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Pediatr Infect Dis J. 2009 Aug;28(8):678-81. doi: 10.1097/INF.0b013e31819c1041.

An outbreak of varicella in elementary school children with two-dose varicella vaccine recipients--Arkansas, 2006.

Author information

1
Epidemiology Program Office, Centers for Disease Control and Prevention, Atlanta, GA, USA. Philip.gould@pentagon.af.mil

Abstract

BACKGROUND:

In June 2006, the Advisory Committee on Immunization Practices (ACIP) expanded its June 2005 recommendation for a second dose of varicella vaccine during outbreaks to a recommendation for routine school entry second dose varicella vaccination. In October 2006, the Arkansas Department of Health was notified of a varicella outbreak among students where some received a second dose during an outbreak-related vaccination campaign in February 2006.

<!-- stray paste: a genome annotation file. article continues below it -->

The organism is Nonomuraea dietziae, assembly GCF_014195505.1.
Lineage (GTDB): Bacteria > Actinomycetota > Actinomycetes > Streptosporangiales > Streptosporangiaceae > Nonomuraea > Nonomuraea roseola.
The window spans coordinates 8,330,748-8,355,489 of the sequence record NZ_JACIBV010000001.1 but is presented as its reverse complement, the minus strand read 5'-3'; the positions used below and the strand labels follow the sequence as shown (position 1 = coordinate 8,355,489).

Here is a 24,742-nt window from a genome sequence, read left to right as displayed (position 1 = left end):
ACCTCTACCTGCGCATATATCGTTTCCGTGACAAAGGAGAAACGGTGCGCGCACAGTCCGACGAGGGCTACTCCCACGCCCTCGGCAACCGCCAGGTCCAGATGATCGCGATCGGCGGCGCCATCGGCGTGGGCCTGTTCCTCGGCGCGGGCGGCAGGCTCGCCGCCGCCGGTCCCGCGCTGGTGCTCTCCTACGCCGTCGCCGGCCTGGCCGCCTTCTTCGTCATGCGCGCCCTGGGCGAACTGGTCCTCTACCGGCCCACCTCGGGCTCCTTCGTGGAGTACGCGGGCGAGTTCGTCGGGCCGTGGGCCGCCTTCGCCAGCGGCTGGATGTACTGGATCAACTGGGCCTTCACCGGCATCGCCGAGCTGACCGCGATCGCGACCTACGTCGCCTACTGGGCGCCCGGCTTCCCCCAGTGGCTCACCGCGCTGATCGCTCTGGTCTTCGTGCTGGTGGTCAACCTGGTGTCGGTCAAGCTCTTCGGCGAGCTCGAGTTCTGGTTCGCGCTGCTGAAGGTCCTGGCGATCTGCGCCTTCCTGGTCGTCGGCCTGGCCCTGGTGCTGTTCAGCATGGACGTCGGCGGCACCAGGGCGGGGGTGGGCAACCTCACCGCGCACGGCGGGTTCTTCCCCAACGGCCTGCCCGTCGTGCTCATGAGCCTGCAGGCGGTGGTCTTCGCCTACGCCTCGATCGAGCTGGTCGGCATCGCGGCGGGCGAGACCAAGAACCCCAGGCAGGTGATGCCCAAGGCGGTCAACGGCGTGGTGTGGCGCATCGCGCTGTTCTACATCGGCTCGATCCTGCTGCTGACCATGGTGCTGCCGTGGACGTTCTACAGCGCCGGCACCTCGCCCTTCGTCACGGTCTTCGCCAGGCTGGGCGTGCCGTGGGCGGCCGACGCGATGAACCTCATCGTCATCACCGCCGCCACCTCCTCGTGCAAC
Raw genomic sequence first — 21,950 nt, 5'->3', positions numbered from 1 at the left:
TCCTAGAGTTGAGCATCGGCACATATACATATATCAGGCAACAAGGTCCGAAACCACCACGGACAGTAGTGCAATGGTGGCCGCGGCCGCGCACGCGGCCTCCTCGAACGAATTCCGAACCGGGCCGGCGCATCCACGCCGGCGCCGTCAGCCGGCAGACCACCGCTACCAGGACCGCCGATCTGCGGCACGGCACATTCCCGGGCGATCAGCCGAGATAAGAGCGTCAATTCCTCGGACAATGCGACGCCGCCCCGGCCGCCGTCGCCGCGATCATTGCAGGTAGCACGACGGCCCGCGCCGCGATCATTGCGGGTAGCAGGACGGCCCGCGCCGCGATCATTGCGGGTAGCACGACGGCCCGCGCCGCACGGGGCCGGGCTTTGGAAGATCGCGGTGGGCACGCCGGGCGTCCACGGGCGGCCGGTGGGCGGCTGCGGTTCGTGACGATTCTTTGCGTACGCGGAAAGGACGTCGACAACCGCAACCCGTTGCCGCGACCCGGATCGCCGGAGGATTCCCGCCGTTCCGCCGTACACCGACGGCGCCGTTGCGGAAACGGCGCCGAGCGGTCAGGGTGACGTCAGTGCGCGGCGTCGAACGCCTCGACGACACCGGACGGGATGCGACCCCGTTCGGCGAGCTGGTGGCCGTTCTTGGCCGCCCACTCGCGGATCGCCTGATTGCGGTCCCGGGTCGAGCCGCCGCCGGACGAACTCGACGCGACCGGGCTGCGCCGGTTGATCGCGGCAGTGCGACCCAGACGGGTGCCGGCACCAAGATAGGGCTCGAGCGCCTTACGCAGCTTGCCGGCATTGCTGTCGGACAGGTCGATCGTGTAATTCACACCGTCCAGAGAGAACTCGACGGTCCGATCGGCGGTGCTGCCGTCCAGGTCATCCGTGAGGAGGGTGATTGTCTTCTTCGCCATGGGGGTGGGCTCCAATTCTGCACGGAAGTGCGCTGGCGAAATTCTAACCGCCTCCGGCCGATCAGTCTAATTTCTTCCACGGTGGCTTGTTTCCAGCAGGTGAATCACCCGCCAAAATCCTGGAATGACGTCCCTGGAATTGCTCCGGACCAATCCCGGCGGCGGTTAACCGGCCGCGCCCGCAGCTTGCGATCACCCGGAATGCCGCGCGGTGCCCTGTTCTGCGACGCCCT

METHODS:

The outbreak was investigated using a school-wide parental survey with a follow-up survey of identified case patients. Vaccination status was verified using state and local immunization records. Limited laboratory testing confirmed circulation of wild-type varicella, including varicella in 2-dose vaccine recipients.

RESULTS:

Vaccination information was available for 871 (99%) of the 880 children. Varicella vaccination coverage was 97% (2-dose, 39%; 1-dose, 58%). A review of the February vaccination clinic found no deficiencies; lot numbers did not differ between cases and noncases. Varicella was confirmed by PCR in 5 (42%) of 12 lesion specimens and by IgM in 1 (6%) of 16 serum specimens. Varicella was reported in 84 children, including 25 (30%) two-dose and 53 (63%) one-dose recipients. Attack rates among 2-dose recipients (10.4%) and 1-dose recipients (14.6%) were not significantly different (RR: 0.72, 95% CI: 0.44-1.15). All 2-dose recipients and 80% of 1-dose recipients reported having 50 or fewer skin lesions.

CONCLUSION:

This outbreak is the first to document varicella in both 1- and 2-dose vaccine recipients; both groups had mild disease. The vaccine effectiveness of 1 and 2 doses were similar.

PMID:
19593254
DOI:
10.1097/INF.0b013e31819c1041
[Indexed for MEDLINE]

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